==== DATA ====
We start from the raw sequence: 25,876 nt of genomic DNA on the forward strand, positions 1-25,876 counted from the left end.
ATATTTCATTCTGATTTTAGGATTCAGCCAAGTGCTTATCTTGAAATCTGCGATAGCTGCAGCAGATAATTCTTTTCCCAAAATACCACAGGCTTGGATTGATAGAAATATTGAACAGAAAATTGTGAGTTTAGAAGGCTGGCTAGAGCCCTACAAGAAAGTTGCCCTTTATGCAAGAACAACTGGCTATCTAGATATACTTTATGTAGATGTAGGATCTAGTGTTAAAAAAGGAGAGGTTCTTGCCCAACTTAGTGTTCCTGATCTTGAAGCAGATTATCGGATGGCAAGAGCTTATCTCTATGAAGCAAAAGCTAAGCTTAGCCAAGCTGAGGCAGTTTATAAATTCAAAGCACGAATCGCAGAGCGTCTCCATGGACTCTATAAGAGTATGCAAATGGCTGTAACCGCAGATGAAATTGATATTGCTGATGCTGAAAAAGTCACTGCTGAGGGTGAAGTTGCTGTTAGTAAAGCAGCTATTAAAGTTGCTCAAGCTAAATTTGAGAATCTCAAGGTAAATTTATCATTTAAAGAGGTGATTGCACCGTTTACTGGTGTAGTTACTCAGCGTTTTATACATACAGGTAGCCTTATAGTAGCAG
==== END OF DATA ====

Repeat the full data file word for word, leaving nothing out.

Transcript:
We start from the raw sequence: 25,876 nt of genomic DNA on the forward strand, positions 1-25,876 counted from the left end.
ATATTTCATTCTGATTTTAGGATTCAGCCAAGTGCTTATCTTGAAATCTGCGATAGCTGCAGCAGATAATTCTTTTCCCAAAATACCACAGGCTTGGATTGATAGAAATATTGAACAGAAAATTGTGAGTTTAGAAGGCTGGCTAGAGCCCTACAAGAAAGTTGCCCTTTATGCAAGAACAACTGGCTATCTAGATATACTTTATGTAGATGTAGGATCTAGTGTTAAAAAAGGAGAGGTTCTTGCCCAACTTAGTGTTCCTGATCTTGAAGCAGATTATCGGATGGCAAGAGCTTATCTCTATGAAGCAAAAGCTAAGCTTAGCCAAGCTGAGGCAGTTTATAAATTCAAAGCACGAATCGCAGAGCGTCTCCATGGACTCTATAAGAGTATGCAAATGGCTGTAACCGCAGATGAAATTGATATTGCTGATGCTGAAAAAGTCACTGCTGAGGGTGAAGTTGCTGTTAGTAAAGCAGCTATTAAAGTTGCTCAAGCTAAATTTGAGAATCTCAAGGTAAATTTATCATTTAAAGAGGTGATTGCACCGTTTACTGGTGTAGTTACTCAGCGTTTTATACATACAGGTAGCCTTATAGTAGCAG